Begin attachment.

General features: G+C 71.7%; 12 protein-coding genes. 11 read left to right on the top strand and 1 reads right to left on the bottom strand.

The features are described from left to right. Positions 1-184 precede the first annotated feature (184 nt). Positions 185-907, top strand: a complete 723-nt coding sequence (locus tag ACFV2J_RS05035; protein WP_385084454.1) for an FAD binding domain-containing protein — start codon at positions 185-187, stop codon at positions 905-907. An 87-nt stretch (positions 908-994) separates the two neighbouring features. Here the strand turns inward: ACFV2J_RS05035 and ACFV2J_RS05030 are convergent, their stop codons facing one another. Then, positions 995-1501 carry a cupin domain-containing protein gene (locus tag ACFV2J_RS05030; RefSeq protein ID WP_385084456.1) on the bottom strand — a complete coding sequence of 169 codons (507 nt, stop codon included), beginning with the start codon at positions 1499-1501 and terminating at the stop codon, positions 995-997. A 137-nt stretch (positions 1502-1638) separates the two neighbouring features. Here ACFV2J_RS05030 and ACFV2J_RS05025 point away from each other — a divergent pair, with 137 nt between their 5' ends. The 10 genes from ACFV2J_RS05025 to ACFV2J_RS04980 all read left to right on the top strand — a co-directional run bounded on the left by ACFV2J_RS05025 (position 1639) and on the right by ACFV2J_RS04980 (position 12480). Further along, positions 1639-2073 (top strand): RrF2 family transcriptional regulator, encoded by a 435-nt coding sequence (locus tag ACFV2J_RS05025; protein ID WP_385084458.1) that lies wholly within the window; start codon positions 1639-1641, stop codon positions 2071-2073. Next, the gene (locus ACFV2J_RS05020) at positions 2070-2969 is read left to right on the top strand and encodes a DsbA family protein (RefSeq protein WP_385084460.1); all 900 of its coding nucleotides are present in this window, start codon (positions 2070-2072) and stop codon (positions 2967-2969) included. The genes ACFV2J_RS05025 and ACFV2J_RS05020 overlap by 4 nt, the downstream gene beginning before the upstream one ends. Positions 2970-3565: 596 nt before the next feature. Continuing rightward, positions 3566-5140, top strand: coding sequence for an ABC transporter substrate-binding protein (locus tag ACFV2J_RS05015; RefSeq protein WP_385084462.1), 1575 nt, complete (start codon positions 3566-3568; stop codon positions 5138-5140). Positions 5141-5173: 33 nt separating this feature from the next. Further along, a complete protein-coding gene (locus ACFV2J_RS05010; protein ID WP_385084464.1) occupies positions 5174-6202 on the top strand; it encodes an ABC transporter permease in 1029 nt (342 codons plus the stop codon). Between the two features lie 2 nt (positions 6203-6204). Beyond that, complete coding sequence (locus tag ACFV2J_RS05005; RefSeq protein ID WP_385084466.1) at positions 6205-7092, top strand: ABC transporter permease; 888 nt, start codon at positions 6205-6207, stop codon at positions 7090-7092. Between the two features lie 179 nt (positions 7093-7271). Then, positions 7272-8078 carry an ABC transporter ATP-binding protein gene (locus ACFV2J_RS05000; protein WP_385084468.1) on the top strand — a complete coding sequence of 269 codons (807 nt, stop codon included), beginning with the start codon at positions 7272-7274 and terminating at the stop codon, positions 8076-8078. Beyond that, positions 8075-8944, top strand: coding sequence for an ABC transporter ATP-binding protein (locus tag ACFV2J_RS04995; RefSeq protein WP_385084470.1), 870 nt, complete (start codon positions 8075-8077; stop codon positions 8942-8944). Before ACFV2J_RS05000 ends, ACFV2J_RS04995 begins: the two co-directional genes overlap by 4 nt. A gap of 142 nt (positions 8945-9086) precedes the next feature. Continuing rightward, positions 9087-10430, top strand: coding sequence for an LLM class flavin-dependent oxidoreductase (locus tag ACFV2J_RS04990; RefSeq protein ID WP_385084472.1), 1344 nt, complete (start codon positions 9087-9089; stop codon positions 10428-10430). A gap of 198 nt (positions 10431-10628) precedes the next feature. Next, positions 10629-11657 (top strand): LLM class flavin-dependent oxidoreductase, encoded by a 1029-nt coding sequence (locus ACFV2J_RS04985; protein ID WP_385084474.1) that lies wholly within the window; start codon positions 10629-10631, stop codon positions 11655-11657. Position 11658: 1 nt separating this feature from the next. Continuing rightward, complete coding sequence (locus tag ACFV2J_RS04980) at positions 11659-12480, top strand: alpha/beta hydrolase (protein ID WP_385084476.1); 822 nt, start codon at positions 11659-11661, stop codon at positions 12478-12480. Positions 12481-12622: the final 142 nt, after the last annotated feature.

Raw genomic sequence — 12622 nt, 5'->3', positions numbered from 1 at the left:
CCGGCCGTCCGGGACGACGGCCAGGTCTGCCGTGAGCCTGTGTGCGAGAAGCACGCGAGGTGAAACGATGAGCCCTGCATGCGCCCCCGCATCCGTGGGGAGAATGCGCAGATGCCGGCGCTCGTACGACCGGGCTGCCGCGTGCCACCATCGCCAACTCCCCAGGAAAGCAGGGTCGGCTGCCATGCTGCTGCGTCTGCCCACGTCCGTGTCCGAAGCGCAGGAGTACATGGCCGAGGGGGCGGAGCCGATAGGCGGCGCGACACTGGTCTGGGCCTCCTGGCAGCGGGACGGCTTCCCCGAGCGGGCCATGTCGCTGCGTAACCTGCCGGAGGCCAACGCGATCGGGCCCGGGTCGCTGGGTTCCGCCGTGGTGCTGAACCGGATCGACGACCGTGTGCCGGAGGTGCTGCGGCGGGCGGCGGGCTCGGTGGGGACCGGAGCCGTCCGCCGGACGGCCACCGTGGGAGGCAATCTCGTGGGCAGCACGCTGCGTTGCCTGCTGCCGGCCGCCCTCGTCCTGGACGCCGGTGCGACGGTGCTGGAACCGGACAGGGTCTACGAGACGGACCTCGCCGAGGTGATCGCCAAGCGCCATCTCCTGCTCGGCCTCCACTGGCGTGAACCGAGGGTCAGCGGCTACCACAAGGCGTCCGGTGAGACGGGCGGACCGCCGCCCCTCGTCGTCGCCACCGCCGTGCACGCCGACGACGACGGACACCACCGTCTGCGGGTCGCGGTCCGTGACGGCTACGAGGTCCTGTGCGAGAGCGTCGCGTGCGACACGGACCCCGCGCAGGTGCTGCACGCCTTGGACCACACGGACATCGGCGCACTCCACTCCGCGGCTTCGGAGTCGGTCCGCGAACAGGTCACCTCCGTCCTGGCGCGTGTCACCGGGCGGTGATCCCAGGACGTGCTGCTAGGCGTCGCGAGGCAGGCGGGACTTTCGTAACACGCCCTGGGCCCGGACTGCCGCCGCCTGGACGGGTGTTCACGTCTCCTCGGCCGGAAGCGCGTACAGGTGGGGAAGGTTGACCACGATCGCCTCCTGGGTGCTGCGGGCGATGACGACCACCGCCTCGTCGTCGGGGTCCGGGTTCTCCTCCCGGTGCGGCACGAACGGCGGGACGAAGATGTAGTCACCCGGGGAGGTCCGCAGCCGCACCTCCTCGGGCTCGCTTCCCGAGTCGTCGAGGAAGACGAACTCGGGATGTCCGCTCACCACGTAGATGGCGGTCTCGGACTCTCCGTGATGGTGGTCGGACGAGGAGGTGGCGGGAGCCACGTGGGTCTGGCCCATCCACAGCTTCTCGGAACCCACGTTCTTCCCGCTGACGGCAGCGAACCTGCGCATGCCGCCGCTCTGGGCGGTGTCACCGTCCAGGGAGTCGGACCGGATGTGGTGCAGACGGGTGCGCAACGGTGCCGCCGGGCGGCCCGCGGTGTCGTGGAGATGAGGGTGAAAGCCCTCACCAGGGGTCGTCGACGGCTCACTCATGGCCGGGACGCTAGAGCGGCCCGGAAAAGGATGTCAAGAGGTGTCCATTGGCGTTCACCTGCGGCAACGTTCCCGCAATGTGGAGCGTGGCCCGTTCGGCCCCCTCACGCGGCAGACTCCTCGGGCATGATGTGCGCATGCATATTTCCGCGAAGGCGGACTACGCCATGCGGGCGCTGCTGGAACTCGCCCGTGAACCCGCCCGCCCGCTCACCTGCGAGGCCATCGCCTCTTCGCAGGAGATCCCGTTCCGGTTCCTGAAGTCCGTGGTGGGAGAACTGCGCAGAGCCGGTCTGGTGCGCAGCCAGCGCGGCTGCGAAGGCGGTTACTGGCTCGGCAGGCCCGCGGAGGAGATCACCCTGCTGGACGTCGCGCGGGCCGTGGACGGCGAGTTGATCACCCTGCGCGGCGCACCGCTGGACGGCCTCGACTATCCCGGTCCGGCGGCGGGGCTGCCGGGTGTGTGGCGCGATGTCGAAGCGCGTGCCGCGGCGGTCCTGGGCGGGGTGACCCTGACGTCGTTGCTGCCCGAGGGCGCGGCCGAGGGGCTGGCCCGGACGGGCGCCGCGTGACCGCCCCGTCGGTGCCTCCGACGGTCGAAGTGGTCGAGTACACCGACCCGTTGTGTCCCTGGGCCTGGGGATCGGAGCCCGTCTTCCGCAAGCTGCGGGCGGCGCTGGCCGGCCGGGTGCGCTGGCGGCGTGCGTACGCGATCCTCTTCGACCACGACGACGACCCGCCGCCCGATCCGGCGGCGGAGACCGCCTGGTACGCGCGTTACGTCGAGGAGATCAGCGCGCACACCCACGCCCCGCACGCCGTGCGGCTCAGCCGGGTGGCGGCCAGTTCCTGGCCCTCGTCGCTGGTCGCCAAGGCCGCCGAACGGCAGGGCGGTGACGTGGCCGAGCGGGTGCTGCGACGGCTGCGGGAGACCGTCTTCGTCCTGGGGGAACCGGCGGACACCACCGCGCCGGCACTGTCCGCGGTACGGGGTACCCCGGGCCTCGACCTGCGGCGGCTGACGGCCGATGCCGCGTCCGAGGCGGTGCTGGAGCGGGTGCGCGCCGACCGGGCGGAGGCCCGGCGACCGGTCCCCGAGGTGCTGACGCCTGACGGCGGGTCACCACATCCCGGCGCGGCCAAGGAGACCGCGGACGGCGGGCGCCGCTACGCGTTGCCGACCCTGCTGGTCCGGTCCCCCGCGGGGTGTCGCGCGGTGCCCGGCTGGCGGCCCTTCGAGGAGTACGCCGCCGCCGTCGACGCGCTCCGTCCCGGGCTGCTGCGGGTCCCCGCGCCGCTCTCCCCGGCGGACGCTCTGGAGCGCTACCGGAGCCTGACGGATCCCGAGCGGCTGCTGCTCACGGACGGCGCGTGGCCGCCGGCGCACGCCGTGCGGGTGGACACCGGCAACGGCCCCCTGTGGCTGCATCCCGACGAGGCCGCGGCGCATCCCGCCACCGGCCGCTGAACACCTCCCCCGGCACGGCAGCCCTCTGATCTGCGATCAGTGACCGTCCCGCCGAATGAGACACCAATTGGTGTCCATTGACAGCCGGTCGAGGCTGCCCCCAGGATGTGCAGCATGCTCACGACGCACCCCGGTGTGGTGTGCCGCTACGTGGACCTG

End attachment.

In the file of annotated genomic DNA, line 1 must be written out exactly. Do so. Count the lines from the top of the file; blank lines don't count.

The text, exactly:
General features: G+C 71.7%; 12 protein-coding genes. 11 read left to right on the top strand and 1 reads right to left on the bottom strand.